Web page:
Once upon a time, preserving historical material was fairly easy. Everything was handwritten, printed, duplicated or copied. Originals could be catalogued and preserved. Photos, negatives and slides could also be saved and stored. Today, letters and telegrams have been replaced by text messages or e-mails; scrapbooks and photo albums are posted on-line and slides and VHS by DVD. Committee minutes and newsletters are sent electronically and most often deleted after reading. It takes much more intentionality to preserve a church’s records and heritage than it once did.
So, what should churches do? First of all, remember that churches have a legal and moral responsibility to preserve their records. Designate someone, staff or layperson with an interest in heritage and history, to decide what is and is not a priority to preserve. This is an important first step.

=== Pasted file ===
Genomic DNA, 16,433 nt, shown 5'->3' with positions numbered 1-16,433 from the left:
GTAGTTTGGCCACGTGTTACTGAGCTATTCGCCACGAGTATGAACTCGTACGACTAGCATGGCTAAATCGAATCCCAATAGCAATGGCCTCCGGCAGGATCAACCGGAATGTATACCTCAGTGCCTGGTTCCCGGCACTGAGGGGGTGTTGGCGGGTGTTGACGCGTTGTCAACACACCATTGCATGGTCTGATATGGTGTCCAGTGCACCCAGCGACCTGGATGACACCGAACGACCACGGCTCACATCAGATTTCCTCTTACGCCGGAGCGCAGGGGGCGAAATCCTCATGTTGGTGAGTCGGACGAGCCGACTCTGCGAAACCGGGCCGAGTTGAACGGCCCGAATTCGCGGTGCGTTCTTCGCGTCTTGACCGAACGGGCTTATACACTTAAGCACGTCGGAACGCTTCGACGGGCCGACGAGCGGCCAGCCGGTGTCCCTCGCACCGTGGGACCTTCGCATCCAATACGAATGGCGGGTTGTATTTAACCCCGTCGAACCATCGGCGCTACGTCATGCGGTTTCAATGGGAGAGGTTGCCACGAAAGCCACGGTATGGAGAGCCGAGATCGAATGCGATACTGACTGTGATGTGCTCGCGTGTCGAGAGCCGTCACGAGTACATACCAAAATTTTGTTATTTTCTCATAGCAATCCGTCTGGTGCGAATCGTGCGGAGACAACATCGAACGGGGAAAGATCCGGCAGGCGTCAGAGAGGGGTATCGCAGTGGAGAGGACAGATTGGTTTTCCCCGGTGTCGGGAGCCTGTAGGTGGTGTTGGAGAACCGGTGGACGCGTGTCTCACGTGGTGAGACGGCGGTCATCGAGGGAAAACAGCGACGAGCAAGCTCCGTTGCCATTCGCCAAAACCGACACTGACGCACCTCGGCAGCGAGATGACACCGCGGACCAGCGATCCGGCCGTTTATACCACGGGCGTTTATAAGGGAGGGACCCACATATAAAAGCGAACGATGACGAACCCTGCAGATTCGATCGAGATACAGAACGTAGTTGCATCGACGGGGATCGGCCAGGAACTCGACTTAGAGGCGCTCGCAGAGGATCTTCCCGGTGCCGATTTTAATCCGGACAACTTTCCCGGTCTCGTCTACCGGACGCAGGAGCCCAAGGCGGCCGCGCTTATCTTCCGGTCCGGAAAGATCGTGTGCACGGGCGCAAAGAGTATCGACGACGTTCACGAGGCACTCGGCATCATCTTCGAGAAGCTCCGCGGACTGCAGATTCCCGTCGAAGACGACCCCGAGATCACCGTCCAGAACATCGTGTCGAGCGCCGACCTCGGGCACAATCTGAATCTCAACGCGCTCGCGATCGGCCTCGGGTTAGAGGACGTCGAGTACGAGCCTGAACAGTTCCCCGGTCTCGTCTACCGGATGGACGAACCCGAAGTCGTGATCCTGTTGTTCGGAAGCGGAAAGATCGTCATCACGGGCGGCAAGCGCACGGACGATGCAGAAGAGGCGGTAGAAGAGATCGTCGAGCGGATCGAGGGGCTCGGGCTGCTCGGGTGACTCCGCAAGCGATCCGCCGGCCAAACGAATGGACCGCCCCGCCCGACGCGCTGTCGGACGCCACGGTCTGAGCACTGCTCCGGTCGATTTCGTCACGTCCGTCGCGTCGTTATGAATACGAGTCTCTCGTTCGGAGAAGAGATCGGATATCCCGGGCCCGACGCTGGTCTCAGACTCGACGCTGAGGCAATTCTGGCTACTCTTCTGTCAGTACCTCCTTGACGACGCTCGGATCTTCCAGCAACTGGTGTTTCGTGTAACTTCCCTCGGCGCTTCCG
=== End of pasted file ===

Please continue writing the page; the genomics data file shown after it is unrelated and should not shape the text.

Options for preservation should be studied and evaluated. Keeping materials available and searchable with today’s changing technology can be difficult and time-consuming. Digital preservation is wonderful for its accessibility to a larger audience and many libraries and archives are scanning records and posting them on-line. These options will be discussed further next month. Meanwhile, to get an idea of how vast historical on-line resources are, check out the South Carolina Digital Library (www.scmemory.org). Material that once had to be researched in a library now can be studied in the comfort of your home. Shouldn’t churches be keeping pace with their history as well?